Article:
Right now the president is demanding recounts and holding off conceding until the litigation has concluded and the results certified, which is his right. But if the result still goes against him and he responds by boycotting Mr. Biden’s inauguration or insisting he was cheated, it won’t go well for him. One look at Hillary Clinton, still sadly refusing to concede she lost in 2016, should tell him that.

But what fate has in store for Mr. Trump is less important for America’s future than what it holds for his voters. More Americans cast their votes for Mr. Trump than for any presidential candidate in American history—except Mr. Biden. Over the past four years, this half of America has been treated as the deplorables that Mrs. Clinton called them, with MAGA hats regarded as the 21st-century equivalent of white hoods.

It isn’t over, either. At the same moment Mr. Biden is being applauded for his Lincolnesque call to come together, Michelle Obama, in her own congratulatory message, reminded Mr. Biden that millions of Trump voters chose to support “lies, hate, chaos, and division.” Mrs. Obama appears not to have got the memo about not demonizing people on the other side.

Mr. Biden’s words on Saturday were exactly what the country needed to hear. But if the 71 million Americans who voted for Mr. Trump are to be reconciled, they will need to be persuaded. And for this to happen, Mr. Biden will at some point need to acknowledge the seeds he and his supporters sowed to help bring us to this bitter harvest.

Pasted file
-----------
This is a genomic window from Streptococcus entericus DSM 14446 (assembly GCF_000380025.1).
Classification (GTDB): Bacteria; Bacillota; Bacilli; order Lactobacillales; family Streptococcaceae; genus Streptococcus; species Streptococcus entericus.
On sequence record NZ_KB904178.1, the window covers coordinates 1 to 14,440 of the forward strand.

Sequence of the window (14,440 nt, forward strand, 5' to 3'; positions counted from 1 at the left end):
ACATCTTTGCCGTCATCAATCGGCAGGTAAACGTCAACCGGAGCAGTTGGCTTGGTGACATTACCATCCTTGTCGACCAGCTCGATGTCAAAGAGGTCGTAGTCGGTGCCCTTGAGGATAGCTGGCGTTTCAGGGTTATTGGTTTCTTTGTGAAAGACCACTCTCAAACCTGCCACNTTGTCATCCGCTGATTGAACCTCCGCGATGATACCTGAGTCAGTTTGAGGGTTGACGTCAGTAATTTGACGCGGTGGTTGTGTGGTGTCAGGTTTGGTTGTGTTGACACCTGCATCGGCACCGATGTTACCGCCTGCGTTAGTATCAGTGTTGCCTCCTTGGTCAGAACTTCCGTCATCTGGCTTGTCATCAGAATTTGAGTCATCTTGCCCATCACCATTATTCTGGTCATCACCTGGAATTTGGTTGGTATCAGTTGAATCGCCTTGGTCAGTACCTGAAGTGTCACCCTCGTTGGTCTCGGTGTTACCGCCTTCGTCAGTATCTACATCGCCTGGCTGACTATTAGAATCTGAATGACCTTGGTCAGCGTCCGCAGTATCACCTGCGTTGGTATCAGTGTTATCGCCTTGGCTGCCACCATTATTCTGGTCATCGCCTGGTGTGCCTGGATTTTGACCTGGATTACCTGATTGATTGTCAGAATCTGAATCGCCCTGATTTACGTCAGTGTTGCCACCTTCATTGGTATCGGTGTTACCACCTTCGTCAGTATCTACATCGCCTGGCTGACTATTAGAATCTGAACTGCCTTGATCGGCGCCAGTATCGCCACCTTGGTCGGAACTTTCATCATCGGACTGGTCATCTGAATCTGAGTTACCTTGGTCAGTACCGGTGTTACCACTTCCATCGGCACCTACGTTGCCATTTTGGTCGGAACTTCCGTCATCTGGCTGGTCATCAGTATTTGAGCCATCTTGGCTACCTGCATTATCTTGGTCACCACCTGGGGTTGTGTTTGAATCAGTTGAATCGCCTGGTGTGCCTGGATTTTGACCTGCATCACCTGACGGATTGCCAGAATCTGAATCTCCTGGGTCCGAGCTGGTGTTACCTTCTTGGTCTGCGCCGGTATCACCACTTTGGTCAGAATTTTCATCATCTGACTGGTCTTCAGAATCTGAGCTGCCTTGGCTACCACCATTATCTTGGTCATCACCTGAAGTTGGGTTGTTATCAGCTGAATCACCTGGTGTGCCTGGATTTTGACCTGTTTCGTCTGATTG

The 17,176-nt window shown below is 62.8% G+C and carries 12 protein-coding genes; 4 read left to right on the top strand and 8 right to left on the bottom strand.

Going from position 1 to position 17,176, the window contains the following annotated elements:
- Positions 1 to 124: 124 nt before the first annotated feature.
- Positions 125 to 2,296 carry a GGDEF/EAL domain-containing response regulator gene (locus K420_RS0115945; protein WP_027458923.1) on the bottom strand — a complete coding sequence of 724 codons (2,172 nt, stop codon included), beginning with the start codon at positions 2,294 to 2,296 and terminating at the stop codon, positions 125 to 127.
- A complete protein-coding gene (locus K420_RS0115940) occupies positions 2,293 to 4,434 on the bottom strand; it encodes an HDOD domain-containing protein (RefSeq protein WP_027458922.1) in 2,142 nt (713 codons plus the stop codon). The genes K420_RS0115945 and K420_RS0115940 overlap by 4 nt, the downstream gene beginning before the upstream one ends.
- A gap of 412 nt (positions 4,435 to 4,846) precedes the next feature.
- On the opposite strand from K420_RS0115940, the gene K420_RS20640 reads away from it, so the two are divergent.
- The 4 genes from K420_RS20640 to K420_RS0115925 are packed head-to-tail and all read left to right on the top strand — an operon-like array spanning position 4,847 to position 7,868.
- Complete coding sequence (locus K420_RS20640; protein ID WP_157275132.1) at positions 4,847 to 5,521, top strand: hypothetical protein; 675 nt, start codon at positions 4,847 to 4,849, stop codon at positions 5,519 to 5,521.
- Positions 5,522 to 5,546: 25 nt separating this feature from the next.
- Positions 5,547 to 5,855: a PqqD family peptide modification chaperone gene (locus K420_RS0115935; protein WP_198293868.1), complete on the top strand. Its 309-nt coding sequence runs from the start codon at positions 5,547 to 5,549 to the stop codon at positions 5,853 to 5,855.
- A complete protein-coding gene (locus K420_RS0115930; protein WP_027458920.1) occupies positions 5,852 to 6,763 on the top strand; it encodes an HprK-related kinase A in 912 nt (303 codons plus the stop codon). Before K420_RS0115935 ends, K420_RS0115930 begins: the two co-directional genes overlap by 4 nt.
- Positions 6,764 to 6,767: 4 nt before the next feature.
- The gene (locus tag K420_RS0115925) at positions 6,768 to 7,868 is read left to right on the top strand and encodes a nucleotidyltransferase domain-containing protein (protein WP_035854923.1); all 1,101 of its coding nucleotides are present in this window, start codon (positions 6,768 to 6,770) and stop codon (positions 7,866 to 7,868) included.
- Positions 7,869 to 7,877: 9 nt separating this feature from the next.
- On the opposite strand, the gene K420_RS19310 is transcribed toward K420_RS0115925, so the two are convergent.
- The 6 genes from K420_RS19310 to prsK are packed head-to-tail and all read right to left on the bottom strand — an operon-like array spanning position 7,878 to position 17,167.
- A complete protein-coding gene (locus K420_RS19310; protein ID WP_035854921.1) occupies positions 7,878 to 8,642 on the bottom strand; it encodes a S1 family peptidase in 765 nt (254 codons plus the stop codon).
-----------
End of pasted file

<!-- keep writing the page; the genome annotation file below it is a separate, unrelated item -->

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by Victor Davis Hanson

Voting sanctity was not just questioned by Trump. It became a recent issue in 2016. Then-Green Party candidate Jill Stein was used as a surrogate by Hillary Clinton and the Democratic establishment — to the chagrin of her own supporters — to sue in Michigan, Wisconsin, and Pennsylvania to overturn the 2016 election. The charge was deliberate voting-machine irregularities, for which there was not even much anecdotal evidence.

When that failed, the Left went full Hollywood with a media blitz to convince the American people that the election was a fraud and the electors had to do their “patriotic” duty to overturn the mandates of their own state — and reject Donald Trump.

Within days of that failure, a Democratic narrative appeared that Donald Trump was an illegitimate president due to “Russian collusion.” Soon Hillary Clinton joined the “Resistance,” on the basis that Russians, not the American people, had chosen the president — a charge that eventually sabotaged Donald Trump’s first two years in office, as Robert Mueller’s 22-month, $40-million “Dream Team” failed to prove that a myth, born in efforts to delegitimize an election and a president, was after all a myth.

Indeed, within days of Trump’s inauguration, dozens of Democrats voted for impeachment, as activists wrote about the need to either impeach him, or declare him crazy — or whispered about the need for the military to become vigilant — in a manner later to be dubbed “coup porn.” Again the pretext was a false charge of Russian collusion that had delegitimized the voting.

 

4 thoughts on “Where might Trump voters have got the idea that a president was illegitimate?”

  1. Impeaching Biden is exactly what I believe the dems are counting on the republicans to do. Do their dirty work so to speak. In that way they get their real choice in power , comrade Kamala.